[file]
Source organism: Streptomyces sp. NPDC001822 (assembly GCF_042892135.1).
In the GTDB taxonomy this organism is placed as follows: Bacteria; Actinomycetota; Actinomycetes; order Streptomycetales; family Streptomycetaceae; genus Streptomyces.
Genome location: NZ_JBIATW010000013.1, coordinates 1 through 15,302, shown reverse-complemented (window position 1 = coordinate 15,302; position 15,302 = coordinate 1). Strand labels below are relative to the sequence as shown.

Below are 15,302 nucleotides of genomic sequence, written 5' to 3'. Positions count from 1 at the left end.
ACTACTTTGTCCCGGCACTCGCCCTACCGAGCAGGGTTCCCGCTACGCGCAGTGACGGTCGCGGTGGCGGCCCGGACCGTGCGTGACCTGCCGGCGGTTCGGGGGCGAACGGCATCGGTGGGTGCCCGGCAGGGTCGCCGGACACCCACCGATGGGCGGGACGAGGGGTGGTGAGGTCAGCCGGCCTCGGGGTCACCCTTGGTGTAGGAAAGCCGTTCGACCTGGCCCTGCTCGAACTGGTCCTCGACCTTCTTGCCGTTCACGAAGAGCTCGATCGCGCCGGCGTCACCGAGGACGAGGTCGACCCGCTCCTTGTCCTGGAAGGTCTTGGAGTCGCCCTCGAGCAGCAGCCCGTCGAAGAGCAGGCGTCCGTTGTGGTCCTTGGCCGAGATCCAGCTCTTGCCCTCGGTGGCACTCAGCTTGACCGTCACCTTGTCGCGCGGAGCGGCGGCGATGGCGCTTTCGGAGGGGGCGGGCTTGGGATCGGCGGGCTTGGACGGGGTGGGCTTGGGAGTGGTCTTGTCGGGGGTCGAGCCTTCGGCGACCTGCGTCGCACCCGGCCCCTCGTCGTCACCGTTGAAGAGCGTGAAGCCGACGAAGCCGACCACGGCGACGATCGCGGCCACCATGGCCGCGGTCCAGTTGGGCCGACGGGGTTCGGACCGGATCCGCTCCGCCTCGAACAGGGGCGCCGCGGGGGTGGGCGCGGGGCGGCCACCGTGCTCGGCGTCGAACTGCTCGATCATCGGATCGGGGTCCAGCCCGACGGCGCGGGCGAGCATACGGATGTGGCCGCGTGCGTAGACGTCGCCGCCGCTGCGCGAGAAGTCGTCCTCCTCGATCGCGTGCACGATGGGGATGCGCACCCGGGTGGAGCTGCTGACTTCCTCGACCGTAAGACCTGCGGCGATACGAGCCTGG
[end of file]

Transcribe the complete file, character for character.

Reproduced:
Source organism: Streptomyces sp. NPDC001822 (assembly GCF_042892135.1).
In the GTDB taxonomy this organism is placed as follows: Bacteria; Actinomycetota; Actinomycetes; order Streptomycetales; family Streptomycetaceae; genus Streptomyces.
Genome location: NZ_JBIATW010000013.1, coordinates 1 through 15,302, shown reverse-complemented (window position 1 = coordinate 15,302; position 15,302 = coordinate 1). Strand labels below are relative to the sequence as shown.

Below are 15,302 nucleotides of genomic sequence, written 5' to 3'. Positions count from 1 at the left end.
ACTACTTTGTCCCGGCACTCGCCCTACCGAGCAGGGTTCCCGCTACGCGCAGTGACGGTCGCGGTGGCGGCCCGGACCGTGCGTGACCTGCCGGCGGTTCGGGGGCGAACGGCATCGGTGGGTGCCCGGCAGGGTCGCCGGACACCCACCGATGGGCGGGACGAGGGGTGGTGAGGTCAGCCGGCCTCGGGGTCACCCTTGGTGTAGGAAAGCCGTTCGACCTGGCCCTGCTCGAACTGGTCCTCGACCTTCTTGCCGTTCACGAAGAGCTCGATCGCGCCGGCGTCACCGAGGACGAGGTCGACCCGCTCCTTGTCCTGGAAGGTCTTGGAGTCGCCCTCGAGCAGCAGCCCGTCGAAGAGCAGGCGTCCGTTGTGGTCCTTGGCCGAGATCCAGCTCTTGCCCTCGGTGGCACTCAGCTTGACCGTCACCTTGTCGCGCGGAGCGGCGGCGATGGCGCTTTCGGAGGGGGCGGGCTTGGGATCGGCGGGCTTGGACGGGGTGGGCTTGGGAGTGGTCTTGTCGGGGGTCGAGCCTTCGGCGACCTGCGTCGCACCCGGCCCCTCGTCGTCACCGTTGAAGAGCGTGAAGCCGACGAAGCCGACCACGGCGACGATCGCGGCCACCATGGCCGCGGTCCAGTTGGGCCGACGGGGTTCGGACCGGATCCGCTCCGCCTCGAACAGGGGCGCCGCGGGGGTGGGCGCGGGGCGGCCACCGTGCTCGGCGTCGAACTGCTCGATCATCGGATCGGGGTCCAGCCCGACGGCGCGGGCGAGCATACGGATGTGGCCGCGTGCGTAGACGTCGCCGCCGCTGCGCGAGAAGTCGTCCTCCTCGATCGCGTGCACGATGGGGATGCGCACCCGGGTGGAGCTGCTGACTTCCTCGACCGTAAGACCTGCGGCGATACGAGCCTGG